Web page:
One ring to rule them all: rights in live performances

Williams, M 2017, 'One ring to rule them all: rights in live performances' in Megan Richardson and Sam Ricketson (ed.) Research Handbook on Intellectual Property in Media and Entertainment, Edward Elgar Publishing, Cheltenham, UK, pp. 195-219.


Document type: Book Chapter
Collection: Book Chapters

Title One ring to rule them all: rights in live performances
Author(s) Williams, M
Year 2017
Title of book Research Handbook on Intellectual Property in Media and Entertainment
Publisher Edward Elgar Publishing
Place of publication Cheltenham, UK
Editor(s) Megan Richardson and Sam Ricketson
Start page 195
End page 219
Subjects Intellectual Property Law
Performing Arts and Creative Writing not elsewhere classified
Drama, Theatre and Performance Studies
Summary In relative terms the live performance right is experiencing a 'back to the future' resurgence. The privilege of experiencing live performance with a live audience from which forms of capture and storage have been excluded is giving rightsholders an increase in revenue proportionately higher than available from more easily pirated forms. Copyright at first sight appears to be doing the heavy lifting but on closer examination, this is only possible if the relationship of live performance to the physical playing space and its controls is better understood. Historically, laws controlling the theatrical space included elements of social control and restrictions on expression. Those laws have been largely replaced with those directed towards public safety. Performers are entitled to restrain unauthorised fixation in copyright but producers and venues control the audience through convention and the ticket of admission. Directors and other creative contributors are seeking recognition alongside the interests of playwrights and composers in the ownership of live performance and the exercise of moral right. Meanwhile, the question of sui generis protection for indigenous cultural expression and the protection of performance in public open space present challenges and opportunities. As a matter of law and of practice, the ephemeral nature of live performance continues to challenge copyright's requirements of originality, identifiable authorship and material form.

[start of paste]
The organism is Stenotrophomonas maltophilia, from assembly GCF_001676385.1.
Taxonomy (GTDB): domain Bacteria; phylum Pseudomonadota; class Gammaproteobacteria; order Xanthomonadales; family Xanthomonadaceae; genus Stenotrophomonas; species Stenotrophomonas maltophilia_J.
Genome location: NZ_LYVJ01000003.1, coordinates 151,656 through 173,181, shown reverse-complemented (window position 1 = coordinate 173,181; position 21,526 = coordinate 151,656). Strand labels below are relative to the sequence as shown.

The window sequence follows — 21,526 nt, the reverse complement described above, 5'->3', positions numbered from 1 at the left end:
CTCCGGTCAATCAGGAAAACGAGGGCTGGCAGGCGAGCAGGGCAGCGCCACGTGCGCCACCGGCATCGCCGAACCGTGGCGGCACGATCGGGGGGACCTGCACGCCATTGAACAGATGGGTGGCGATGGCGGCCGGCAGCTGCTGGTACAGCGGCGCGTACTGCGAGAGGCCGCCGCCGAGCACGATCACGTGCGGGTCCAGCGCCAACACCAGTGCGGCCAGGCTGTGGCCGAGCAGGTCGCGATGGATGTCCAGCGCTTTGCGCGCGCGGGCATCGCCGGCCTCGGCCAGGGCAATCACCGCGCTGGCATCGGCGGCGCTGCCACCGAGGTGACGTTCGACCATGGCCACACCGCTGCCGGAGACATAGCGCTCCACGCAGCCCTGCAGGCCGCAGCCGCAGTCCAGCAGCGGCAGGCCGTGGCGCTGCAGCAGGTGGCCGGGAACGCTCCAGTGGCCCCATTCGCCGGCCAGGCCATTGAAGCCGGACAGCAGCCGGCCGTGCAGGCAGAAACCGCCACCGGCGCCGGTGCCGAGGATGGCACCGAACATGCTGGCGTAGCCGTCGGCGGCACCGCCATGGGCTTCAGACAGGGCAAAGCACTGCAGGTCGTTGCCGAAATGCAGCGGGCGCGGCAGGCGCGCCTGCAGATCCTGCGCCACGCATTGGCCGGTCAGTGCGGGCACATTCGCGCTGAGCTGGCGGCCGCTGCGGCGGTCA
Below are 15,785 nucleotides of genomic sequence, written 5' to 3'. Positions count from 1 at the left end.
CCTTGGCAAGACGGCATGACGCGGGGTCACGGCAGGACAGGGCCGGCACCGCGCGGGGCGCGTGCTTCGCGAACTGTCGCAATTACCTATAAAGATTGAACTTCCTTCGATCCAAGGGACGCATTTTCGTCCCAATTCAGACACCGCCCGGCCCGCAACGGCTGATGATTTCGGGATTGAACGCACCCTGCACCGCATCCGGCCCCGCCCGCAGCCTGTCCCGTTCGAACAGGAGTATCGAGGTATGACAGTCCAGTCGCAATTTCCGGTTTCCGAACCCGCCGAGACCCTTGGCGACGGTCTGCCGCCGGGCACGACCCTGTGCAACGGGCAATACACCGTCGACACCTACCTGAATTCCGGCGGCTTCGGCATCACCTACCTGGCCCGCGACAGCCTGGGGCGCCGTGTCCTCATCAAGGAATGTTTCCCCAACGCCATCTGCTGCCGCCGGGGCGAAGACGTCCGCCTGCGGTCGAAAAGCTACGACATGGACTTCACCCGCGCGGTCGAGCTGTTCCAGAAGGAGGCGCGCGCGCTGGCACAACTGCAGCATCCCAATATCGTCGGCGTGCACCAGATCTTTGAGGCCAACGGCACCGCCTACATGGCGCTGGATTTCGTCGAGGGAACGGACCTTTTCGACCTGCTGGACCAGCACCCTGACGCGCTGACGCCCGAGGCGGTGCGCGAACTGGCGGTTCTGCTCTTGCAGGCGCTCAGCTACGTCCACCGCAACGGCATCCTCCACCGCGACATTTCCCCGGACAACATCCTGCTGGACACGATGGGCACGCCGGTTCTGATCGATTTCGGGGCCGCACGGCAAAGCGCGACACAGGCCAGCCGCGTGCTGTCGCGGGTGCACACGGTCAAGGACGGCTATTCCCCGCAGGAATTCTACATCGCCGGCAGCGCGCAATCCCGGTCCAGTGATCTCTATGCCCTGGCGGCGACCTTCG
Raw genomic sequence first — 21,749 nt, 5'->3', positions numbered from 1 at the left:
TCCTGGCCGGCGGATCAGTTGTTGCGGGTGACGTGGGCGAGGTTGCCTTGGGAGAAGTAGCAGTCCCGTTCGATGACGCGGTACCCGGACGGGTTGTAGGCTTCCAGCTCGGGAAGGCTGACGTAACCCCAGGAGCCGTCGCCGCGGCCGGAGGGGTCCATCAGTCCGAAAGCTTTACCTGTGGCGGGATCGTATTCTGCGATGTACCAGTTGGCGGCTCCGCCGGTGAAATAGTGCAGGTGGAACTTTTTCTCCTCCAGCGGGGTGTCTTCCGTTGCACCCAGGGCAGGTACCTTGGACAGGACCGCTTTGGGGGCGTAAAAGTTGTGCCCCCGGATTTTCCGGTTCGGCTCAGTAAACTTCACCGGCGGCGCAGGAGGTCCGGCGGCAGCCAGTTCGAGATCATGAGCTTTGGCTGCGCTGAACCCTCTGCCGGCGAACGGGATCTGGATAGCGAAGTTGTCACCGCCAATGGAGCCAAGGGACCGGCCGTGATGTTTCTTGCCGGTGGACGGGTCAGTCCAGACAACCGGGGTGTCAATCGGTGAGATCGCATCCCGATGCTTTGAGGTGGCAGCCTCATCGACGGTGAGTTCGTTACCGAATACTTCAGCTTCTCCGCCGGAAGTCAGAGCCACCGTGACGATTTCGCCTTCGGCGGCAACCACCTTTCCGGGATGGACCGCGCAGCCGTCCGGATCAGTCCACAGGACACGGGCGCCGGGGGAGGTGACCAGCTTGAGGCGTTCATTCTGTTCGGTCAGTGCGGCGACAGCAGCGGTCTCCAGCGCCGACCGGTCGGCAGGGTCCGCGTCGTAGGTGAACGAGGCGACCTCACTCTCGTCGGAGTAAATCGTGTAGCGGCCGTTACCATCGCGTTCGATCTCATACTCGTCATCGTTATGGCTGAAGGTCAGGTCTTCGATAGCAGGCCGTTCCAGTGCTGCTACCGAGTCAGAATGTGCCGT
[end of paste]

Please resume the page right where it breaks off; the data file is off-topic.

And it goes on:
Copyright notice © Megan Richardson and Sam Ricketson 2017
Keyword(s) copyright
performance
performance right
dramatic work
live performance
performer
performers' rights
indigenous intellectual property
intellectual property
cultural property
theatre
theatre studies
cost disease in the arts
ISBN 9781784710781
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